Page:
You have the correct iridium heat range and size for the NSX. NGK iridium is actually the OEM plug on my Son's RSX - kind of choked him when he dropped close to $50 for a set of four when he was on a 'university budget'. I use iridiums on a vintage car because NGX does not offer conventional platinum plugs in the correct size / heat range and they work just fine. I don't know why the iridiums would get poor reviews unless people were expecting a performance increase associated with them which is not going to happen. Magic metal plugs are all about extending the life span of the plug and maintaining performance . The fine wire plug (compared to conventional fat center electrode copper plugs) does have the advantage that they fire at a lower voltage and are more resistant to fouling. That is useful on 2 stroke MX bikes. Not so useful on OEM spec engines where the AFR is tightly controlled to 14.7. Their fouling resistance means you can push a colder heat range if you are running a high performance engine with carbs that are less than perfect at maintaining a correct AFR.

I am personally disinclined to mix and match. 5 new NGK iridiums would be about $60 and 6 Denso double platinums from Rock Auto are a nudge under $50 before shipping. The only engineering reason I have to avoid mixing is that the Denso 20 heat range may not be exactly the same as NGK 6. The NGK double platinums are the same price as the NGK iridiums so I would stick with 5 new iridiums if you want to stay with NGK.

As a final observation, unless you know who is supplying the spark plugs via Amazon I would purchase from RockAuto or Canadian Tire or some other main line vendor. I don't know whether it is still prevalent; but, a few years ago there were vendors selling counterfeit versions of NGK and Denso platinum and Iridium plugs; but, made without the platinum or iridium. They worked; but, wore out really fast. A large vendor like RockAuto is more likely to have a non dodgy supply chain than the XYZSPARKY spark plug vendor on Amazon.
 
Thanks. Definitely no plan to mix & match; I just put that single new plug in as a test on a bad plug. If one went, the others can't be far behind, so I'll change the other 5 as well. I originally bought 3 2-packs of the NGK iridium IX from Canadian Tire. Just questioning whether to return 2 unused pairs (2 to a pack, one pack is already opened) and get 6 double platinum Denso from Rock Auto, or just install the other 5 NGK iridium IX's that I have. $ will basically be a wash, $48 back but $49+shipping, but if the Denso double platinums would be better, I can wait on Rock Auto.

To clarify my post above, the poor reviews were for the double Platinum plugs on Amazon, perhaps related to counterfeit product? The iridiums had good reviews.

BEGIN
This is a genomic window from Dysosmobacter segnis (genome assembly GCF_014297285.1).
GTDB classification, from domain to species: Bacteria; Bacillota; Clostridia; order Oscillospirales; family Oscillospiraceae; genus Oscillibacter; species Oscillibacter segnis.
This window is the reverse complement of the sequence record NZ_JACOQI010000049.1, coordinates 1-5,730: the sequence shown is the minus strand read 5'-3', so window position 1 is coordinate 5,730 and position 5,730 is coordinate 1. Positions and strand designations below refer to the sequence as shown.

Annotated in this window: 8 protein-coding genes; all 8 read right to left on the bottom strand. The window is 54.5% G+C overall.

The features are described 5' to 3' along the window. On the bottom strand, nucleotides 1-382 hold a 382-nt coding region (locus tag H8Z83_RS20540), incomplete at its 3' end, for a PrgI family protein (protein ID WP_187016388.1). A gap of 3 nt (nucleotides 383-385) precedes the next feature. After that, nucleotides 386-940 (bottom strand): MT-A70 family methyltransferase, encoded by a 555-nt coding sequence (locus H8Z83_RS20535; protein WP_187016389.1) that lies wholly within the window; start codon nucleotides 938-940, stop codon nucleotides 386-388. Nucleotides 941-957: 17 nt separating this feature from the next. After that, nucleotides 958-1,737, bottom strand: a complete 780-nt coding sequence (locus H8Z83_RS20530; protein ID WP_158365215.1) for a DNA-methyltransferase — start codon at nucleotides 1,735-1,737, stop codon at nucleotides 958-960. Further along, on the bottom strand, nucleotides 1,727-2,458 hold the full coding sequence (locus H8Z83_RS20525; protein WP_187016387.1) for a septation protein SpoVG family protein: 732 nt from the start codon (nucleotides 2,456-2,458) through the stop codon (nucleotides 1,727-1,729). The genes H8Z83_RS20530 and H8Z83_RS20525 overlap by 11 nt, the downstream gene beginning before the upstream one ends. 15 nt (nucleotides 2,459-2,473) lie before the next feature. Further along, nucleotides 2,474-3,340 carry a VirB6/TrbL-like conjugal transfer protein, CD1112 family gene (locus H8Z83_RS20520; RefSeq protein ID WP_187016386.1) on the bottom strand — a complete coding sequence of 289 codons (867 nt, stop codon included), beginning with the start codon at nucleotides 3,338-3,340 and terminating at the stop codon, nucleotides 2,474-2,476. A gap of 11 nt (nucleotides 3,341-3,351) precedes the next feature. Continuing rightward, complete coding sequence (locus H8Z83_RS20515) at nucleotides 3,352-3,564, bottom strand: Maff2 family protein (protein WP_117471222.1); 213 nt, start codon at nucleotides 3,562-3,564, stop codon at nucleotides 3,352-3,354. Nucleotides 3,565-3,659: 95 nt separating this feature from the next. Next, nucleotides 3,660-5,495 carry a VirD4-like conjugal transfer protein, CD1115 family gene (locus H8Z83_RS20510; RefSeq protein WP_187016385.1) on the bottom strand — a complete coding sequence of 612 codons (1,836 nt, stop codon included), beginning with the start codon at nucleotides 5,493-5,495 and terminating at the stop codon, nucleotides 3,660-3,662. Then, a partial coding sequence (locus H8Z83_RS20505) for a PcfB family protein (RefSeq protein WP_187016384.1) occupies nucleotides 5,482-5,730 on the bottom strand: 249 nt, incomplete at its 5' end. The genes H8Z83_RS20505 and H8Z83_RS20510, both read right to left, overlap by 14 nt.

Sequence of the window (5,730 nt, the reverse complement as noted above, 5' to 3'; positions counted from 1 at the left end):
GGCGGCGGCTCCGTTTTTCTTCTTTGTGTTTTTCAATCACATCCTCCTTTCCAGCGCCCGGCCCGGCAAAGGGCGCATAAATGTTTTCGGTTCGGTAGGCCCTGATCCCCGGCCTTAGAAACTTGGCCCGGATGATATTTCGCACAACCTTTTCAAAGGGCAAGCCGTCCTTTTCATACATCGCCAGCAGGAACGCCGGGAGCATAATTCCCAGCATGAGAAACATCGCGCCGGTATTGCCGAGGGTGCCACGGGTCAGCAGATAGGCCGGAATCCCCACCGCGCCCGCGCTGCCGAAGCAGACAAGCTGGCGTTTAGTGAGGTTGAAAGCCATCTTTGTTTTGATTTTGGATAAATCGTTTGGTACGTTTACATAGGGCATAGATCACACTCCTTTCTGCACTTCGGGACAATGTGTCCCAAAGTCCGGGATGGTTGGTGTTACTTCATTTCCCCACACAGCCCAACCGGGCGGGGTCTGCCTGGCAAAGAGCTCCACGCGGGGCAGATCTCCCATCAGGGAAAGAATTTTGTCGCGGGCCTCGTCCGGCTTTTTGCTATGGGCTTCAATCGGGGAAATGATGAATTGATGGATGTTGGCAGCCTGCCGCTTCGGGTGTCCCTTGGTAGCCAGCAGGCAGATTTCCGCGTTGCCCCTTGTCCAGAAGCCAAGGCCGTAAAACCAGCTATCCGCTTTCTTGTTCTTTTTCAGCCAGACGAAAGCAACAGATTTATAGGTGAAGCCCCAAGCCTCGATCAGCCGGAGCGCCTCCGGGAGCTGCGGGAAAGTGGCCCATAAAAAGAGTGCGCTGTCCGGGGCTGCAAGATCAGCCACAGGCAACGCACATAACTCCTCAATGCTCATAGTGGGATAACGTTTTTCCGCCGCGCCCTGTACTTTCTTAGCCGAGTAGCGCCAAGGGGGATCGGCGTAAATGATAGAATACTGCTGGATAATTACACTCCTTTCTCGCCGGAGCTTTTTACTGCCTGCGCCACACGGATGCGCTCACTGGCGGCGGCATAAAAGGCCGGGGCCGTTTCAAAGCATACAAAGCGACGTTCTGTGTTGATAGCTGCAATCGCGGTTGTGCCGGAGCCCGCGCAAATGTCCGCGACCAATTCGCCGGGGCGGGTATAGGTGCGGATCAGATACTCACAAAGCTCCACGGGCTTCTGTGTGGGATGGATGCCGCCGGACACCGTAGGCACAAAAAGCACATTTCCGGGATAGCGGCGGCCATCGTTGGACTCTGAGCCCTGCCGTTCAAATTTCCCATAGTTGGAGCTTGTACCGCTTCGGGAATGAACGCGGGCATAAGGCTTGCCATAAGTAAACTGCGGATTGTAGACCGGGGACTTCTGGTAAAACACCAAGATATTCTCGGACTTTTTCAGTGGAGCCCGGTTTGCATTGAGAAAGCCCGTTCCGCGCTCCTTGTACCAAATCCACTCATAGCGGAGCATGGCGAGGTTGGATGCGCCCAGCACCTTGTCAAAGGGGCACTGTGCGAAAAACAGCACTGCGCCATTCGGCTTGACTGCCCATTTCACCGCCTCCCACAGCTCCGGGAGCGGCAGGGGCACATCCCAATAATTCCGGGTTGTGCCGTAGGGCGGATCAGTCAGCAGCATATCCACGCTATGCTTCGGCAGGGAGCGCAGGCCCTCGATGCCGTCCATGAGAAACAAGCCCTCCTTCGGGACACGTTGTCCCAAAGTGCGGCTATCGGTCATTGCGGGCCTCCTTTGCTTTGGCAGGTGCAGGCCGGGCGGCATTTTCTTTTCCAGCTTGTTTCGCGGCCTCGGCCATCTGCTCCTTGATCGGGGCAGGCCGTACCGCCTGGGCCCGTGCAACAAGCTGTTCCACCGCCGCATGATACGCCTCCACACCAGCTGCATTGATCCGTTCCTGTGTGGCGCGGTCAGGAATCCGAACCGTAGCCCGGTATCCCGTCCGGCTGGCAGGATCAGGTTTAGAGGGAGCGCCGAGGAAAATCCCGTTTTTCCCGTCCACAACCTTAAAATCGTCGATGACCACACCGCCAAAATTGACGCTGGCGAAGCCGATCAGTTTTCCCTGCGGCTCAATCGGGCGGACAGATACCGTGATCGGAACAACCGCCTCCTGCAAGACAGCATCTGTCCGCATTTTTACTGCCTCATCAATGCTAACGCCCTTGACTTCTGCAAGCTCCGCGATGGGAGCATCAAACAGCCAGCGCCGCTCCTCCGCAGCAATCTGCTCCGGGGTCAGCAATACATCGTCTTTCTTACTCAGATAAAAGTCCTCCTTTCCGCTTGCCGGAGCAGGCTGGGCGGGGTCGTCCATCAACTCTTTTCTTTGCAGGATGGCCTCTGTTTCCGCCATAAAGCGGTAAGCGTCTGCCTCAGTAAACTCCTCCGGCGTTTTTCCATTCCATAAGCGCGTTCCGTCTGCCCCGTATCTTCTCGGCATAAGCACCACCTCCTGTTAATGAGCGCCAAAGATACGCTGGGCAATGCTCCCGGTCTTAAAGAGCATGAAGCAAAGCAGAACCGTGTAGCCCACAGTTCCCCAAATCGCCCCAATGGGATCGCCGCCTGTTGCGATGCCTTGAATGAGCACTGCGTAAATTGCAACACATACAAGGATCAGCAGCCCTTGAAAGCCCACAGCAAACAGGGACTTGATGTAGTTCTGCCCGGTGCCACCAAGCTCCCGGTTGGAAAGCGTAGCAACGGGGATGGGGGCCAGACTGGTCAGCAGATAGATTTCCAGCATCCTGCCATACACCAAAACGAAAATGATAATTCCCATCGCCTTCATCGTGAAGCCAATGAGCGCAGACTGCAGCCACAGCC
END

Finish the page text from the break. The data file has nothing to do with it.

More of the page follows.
What confuses me about Rock Auto is that they list Denso 3142 as the double platinum option, but the spec sheet shows Heat range 20?? The NGK iridium plugs they show are 6741 Laser iridium, or NGK 3764 iridium IX, both heat range 6, which is what I thought I needed. And, for good measure, the chart at Rock Auto claims "more power and fuel economy" for iridium plugs. Uh huh. The chart also says Iridiums will last longer than double platinum, which I do believe. I'd like more power and fuel economy. :wink:

It's hard to believe the double platinum plugs will be that much better than the NGK Iridium IX's that I have so I might as well just put them in.
 
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To clarify my post above, the poor reviews were for the double Platinum plugs on Amazon, perhaps related to counterfeit product? The iridiums had good reviews.

What confuses me about Rock Auto is that they list Denso 3142 as the double platinum option, but the spec sheet shows Heat range 20?? The NGK iridium plugs they show are 6741 Laser iridium, or NGK 3764 iridium IX, both heat range 6, which is what I thought I needed. And, for good measure, the chart at Rock Auto claims "more power and fuel economy" for iridium plugs. The chart also says Iridiums will last longer than double platinum. I'd like more power and fuel economy.:smile: It seems like I should just go with the NGK Iridium IX's that I have?

There is no standard for heat range numbers. For both Denso and NGK, as the number goes up they become a colder plug. However, for Bosch and Champion as the number goes up they are a hotter plug. Denso 20 and NGK 6 are approximately the same heat range and both are recommended applications in the NSX service manual.

DensoProducts.com: Heat Range Conversion Chart

I don't expect that a fresh set of iridiums versus a fresh set of double platinums will yield any performance differences. The iridiums will likely provide good performance longer; however, I expect that most NSX owners do not run their plugs long enough such that deterioration is going to be an issue. For what it is worth, I ran the factory platinum spark plugs in my 2003 Honda Pilot to just under 90,000 km. When I pulled them out they looked really good. The benefits of digital fuel injection systems that run tight AFRs.

Going with a full set of the iridium plugs will never be a bad choice, especially if you can source them locally.